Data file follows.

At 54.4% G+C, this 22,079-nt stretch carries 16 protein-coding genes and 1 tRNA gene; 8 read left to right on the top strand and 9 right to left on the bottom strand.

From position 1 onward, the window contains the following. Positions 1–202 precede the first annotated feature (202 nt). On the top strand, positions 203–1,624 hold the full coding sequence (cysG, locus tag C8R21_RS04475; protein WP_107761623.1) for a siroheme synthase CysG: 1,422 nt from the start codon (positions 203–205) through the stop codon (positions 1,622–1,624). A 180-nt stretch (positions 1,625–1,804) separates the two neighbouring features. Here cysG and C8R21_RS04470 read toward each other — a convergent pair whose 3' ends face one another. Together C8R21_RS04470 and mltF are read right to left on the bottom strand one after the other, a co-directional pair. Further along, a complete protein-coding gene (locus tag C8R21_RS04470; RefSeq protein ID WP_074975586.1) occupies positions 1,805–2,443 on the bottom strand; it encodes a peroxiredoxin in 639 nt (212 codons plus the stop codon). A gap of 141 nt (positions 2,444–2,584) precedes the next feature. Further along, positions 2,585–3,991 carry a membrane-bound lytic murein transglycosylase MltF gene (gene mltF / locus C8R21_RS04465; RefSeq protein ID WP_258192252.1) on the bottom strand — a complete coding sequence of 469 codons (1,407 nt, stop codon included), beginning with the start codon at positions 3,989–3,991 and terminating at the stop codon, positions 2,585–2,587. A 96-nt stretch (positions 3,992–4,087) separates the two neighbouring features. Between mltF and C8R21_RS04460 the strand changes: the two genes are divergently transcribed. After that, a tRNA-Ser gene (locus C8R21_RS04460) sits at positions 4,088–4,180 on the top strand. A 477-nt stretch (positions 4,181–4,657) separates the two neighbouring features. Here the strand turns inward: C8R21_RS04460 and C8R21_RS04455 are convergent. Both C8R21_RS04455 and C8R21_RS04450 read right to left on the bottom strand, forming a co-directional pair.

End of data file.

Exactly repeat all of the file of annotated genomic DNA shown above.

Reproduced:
At 54.4% G+C, this 22,079-nt stretch carries 16 protein-coding genes and 1 tRNA gene; 8 read left to right on the top strand and 9 right to left on the bottom strand.

From position 1 onward, the window contains the following. Positions 1–202 precede the first annotated feature (202 nt). On the top strand, positions 203–1,624 hold the full coding sequence (cysG, locus tag C8R21_RS04475; protein WP_107761623.1) for a siroheme synthase CysG: 1,422 nt from the start codon (positions 203–205) through the stop codon (positions 1,622–1,624). A 180-nt stretch (positions 1,625–1,804) separates the two neighbouring features. Here cysG and C8R21_RS04470 read toward each other — a convergent pair whose 3' ends face one another. Together C8R21_RS04470 and mltF are read right to left on the bottom strand one after the other, a co-directional pair. Further along, a complete protein-coding gene (locus tag C8R21_RS04470; RefSeq protein ID WP_074975586.1) occupies positions 1,805–2,443 on the bottom strand; it encodes a peroxiredoxin in 639 nt (212 codons plus the stop codon). A gap of 141 nt (positions 2,444–2,584) precedes the next feature. Further along, positions 2,585–3,991 carry a membrane-bound lytic murein transglycosylase MltF gene (gene mltF / locus C8R21_RS04465; RefSeq protein ID WP_258192252.1) on the bottom strand — a complete coding sequence of 469 codons (1,407 nt, stop codon included), beginning with the start codon at positions 3,989–3,991 and terminating at the stop codon, positions 2,585–2,587. A 96-nt stretch (positions 3,992–4,087) separates the two neighbouring features. Between mltF and C8R21_RS04460 the strand changes: the two genes are divergently transcribed. After that, a tRNA-Ser gene (locus C8R21_RS04460) sits at positions 4,088–4,180 on the top strand. A 477-nt stretch (positions 4,181–4,657) separates the two neighbouring features. Here the strand turns inward: C8R21_RS04460 and C8R21_RS04455 are convergent. Both C8R21_RS04455 and C8R21_RS04450 read right to left on the bottom strand, forming a co-directional pair.